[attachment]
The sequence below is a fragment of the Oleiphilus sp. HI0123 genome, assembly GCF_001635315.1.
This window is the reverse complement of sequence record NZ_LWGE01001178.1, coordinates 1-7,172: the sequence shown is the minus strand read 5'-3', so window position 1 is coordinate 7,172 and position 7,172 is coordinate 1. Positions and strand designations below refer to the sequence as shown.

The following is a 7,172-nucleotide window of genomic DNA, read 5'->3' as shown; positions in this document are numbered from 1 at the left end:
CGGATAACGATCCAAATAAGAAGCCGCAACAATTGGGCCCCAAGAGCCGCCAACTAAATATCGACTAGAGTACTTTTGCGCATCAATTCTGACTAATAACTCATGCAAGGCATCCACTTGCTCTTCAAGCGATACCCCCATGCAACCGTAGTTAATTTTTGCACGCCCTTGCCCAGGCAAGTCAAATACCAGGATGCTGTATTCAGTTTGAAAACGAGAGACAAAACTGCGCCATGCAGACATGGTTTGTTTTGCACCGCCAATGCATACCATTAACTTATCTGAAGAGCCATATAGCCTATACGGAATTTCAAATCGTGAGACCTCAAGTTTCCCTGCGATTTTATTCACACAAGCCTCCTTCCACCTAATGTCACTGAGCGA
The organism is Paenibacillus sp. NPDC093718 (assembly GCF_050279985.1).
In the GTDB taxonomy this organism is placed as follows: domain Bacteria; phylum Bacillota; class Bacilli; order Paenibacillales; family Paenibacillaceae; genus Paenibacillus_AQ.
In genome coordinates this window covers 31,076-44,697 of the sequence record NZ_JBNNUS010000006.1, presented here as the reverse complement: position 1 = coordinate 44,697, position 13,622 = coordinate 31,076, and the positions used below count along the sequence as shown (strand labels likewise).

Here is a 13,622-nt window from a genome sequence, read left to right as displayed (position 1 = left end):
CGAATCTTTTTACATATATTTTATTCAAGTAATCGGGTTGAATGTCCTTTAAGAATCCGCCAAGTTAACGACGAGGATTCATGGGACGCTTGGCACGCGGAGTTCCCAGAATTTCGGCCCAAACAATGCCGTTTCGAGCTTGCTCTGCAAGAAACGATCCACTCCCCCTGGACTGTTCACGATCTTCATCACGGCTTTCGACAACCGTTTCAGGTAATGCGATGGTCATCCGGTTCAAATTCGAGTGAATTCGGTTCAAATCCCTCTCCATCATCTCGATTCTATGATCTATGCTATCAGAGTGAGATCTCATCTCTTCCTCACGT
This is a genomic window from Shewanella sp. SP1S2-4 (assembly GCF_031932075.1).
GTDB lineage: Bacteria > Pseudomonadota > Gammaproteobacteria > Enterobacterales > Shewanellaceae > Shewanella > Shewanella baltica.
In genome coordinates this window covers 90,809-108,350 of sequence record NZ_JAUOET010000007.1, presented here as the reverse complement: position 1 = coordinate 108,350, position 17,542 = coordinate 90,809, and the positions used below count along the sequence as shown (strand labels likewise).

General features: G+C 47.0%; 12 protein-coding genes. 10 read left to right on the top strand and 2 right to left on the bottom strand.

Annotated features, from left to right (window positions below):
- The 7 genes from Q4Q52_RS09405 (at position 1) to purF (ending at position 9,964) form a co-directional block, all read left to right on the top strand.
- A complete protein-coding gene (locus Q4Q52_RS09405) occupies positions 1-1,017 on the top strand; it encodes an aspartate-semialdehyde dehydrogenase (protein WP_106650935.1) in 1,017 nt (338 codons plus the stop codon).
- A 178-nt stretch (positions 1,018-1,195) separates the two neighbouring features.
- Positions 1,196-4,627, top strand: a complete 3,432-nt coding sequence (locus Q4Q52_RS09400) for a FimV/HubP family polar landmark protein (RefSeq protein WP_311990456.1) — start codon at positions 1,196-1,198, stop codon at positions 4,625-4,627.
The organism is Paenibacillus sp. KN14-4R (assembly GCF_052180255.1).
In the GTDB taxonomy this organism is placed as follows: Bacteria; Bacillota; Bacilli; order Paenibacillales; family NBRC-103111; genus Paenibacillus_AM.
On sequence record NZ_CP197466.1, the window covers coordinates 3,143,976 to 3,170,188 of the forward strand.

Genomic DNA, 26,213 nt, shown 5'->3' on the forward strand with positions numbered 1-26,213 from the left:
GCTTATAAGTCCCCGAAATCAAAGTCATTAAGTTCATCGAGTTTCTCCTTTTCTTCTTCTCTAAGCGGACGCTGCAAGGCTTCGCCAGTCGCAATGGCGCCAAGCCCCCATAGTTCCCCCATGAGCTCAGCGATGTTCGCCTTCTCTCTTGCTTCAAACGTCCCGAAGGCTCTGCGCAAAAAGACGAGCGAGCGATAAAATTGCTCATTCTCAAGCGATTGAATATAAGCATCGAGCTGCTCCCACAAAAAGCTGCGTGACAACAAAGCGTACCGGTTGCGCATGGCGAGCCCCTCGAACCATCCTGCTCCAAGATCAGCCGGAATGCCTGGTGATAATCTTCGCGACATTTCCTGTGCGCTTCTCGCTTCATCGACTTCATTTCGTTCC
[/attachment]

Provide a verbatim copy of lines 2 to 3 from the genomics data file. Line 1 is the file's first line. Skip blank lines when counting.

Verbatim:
This window is the reverse complement of sequence record NZ_LWGE01001178.1, coordinates 1-7,172: the sequence shown is the minus strand read 5'-3', so window position 1 is coordinate 7,172 and position 7,172 is coordinate 1. Positions and strand designations below refer to the sequence as shown.

The following is a 7,172-nucleotide window of genomic DNA, read 5'->3' as shown; positions in this document are numbered from 1 at the left end: